This isn't exactly how I planned to return to Blogging after an unplanned hiatus for most of the summer. I was working on a post that at least partially dealt with my "discovery" of a fifty year old TV series and how it underlines something that's missing in modern TV. But real world events have overtaken my own aims and the result is just too good not to blog about. (Before I start on this one I should mention that as a Canadian I don't have a dog in this fight, although like all but the most right wing Canadians my sympathies lean toward the Democratic party, primarily because the policies advocated by the Democrats are closer to the policies that Canadians hold dear, like Medicare.)
John McCain's decision to select Alaska Governor Sarah Palin as his Vice-Presidential nominee completed the real world electoral picture for the 2008 season. It is an electoral picture that has similarities to three different TV series of the last few years. The three series are 24, Commander In Chief, and The West Wing.
Let's start off with Barack Obama and 24. This is a pretty obvious one. The first season of the series featured Dennis Haysbert as David Palmer, the presumptive Democratic nominee for President, and the first African-American to be nominated for the post. There has been some suggestion, at least partially from Dennis Haysbert, that the character of David Palmer might have had some sort of impact one making Obama's candidacy "acceptable" to the American public. According to a TVSquad article, which quotes an AP wire service report, Haysbert said, "My portrayal of David Palmer may have helped open the eyes of the American people. I mean the American people across the board – from the poorest to the richest, every color and creed, every religious base – to prove the possibility there could be an African-American president, a female president, any type of president that puts the people first." Yeah, I know, it sounds like a reach to me – and to a lot of the people who commented on the story at the time – too. Still, setting aside any possible influence that Haysbert's portrayal of David Palmer may have had on the sensibilities of the American public, there is no doubt that 24 at least suggested the potential of a qualified and charismatic African-American candidate winning the nomination for a major political party by, not to mention winning the presidency. (And before anyone mentions Jesse Jackson, while he was certainly a viable candidate for the nomination in 1984 and 1988, it is questionable how viable he would have been considered in the general election or how broadly based his support was.) In fact there are aspects of the David Palmer character, particularly his reliance on his younger brother Wayne as a political advisor (revealed in later seasons) that would really make the character seem closer to the real world Kennedys than any current politician.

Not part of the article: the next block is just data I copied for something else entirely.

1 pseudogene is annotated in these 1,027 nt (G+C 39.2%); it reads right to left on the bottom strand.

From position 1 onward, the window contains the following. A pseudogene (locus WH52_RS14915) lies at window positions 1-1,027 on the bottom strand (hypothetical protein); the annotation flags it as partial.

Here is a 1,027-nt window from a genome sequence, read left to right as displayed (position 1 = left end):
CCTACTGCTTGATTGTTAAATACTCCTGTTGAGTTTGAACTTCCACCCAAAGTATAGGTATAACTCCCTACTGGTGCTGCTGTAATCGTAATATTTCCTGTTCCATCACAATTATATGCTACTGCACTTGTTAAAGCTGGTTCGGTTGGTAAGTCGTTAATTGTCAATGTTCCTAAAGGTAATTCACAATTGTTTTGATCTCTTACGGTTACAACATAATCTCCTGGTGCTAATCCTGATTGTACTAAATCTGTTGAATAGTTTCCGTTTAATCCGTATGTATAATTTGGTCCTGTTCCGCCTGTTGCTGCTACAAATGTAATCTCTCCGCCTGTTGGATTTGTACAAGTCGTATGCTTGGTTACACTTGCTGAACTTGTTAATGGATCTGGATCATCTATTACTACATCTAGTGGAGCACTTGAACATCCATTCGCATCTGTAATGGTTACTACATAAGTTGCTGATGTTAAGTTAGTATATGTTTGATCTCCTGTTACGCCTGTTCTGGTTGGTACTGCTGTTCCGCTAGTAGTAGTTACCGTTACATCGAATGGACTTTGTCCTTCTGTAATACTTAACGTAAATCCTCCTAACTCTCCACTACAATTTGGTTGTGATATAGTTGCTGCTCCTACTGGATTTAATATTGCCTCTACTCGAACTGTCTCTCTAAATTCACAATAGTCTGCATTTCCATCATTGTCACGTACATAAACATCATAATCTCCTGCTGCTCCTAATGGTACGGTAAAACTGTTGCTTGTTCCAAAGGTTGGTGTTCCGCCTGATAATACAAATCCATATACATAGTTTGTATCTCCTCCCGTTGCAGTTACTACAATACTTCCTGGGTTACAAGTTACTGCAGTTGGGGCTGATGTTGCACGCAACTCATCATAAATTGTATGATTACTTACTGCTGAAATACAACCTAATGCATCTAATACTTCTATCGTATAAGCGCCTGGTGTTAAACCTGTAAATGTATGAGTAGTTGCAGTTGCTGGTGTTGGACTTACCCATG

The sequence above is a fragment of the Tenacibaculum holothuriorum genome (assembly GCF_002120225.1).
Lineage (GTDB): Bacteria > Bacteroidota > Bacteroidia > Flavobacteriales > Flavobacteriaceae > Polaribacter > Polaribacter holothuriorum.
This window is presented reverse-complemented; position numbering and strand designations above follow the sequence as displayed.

The nomination of the little known Sarah Palin as the Republican Vice-Presidential candidate brings another show into the mix. Commander In Chief brought Geena Davis back to TV starring as Mackenzie Allen, a former member of the House of Representatives who is a Republican who was so at odds with her party that she ran as an Independent. After two terms in Congress she left to become Chancellor of the University of Richmond. She's a specialist in Middle East Affairs as well as a lawyer. From there she is selected by the Republican nominee for President to be his running mate, even though her principal attributes for the job are the fact that she can bring women's votes to his campaign and can balance the ticket because of her moderate, even independent stance on the issues. Of course everything changes after she's elected when President Teddy Bridges dies of a stroke. She is the Vice President that no one wants to see elevated to the big job and suddenly there she is. To compare, Sarah Palin is the one term governor of Alaska, who before becoming Governor was the mayor of Wassilla, a city of 9,000 people. She ran for Governor on a platform of cleaning up government in spite of the fact that the state had previously been governed by a Republican administration.